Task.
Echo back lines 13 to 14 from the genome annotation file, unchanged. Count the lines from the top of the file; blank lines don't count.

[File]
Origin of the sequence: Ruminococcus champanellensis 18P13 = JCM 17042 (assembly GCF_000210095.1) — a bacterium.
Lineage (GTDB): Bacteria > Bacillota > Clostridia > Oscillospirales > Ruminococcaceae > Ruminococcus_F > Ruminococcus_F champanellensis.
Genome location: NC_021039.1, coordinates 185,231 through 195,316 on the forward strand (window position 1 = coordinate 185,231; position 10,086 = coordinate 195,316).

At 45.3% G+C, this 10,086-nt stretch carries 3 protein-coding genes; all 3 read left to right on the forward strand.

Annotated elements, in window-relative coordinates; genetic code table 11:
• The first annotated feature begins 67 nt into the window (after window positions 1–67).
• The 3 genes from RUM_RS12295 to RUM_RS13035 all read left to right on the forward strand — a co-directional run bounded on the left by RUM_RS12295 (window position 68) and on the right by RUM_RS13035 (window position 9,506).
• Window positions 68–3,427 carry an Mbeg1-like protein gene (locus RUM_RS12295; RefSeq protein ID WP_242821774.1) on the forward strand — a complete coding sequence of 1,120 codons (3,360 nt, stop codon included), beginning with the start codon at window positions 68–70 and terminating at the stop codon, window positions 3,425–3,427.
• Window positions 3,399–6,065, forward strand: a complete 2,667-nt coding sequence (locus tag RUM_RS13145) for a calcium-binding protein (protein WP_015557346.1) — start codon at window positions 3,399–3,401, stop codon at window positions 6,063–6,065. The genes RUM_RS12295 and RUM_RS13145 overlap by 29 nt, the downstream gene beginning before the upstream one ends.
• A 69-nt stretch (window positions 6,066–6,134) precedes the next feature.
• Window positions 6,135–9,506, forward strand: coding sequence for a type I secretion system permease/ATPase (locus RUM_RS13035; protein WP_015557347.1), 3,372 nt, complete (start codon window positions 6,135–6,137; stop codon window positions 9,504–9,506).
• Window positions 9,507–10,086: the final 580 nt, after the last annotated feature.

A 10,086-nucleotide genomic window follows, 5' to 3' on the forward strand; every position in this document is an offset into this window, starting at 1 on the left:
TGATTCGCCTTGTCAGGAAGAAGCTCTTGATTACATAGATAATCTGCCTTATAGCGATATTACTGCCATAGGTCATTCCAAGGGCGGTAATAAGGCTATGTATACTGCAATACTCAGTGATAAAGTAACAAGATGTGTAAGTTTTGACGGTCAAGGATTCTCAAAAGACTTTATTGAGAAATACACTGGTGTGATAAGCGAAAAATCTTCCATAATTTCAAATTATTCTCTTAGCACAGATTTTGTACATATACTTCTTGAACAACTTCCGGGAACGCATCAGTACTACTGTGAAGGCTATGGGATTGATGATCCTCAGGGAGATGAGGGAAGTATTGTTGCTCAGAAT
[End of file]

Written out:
A 10,086-nucleotide genomic window follows, 5' to 3' on the forward strand; every position in this document is an offset into this window, starting at 1 on the left:
TGATTCGCCTTGTCAGGAAGAAGCTCTTGATTACATAGATAATCTGCCTTATAGCGATATTACTGCCATAGGTCATTCCAAGGGCGGTAATAAGGCTATGTATACTGCAATACTCAGTGATAAAGTAACAAGATGTGTAAGTTTTGACGGTCAAGGATTCTCAAAAGACTTTATTGAGAAATACACTGGTGTGATAAGCGAAAAATCTTCCATAATTTCAAATTATTCTCTTAGCACAGATTTTGTACATATACTTCTTGAACAACTTCCGGGAACGCATCAGTACTACTGTGAAGGCTATGGGATTGATGATCCTCAGGGAGATGAGGGAAGTATTGTTGCTCAGAAT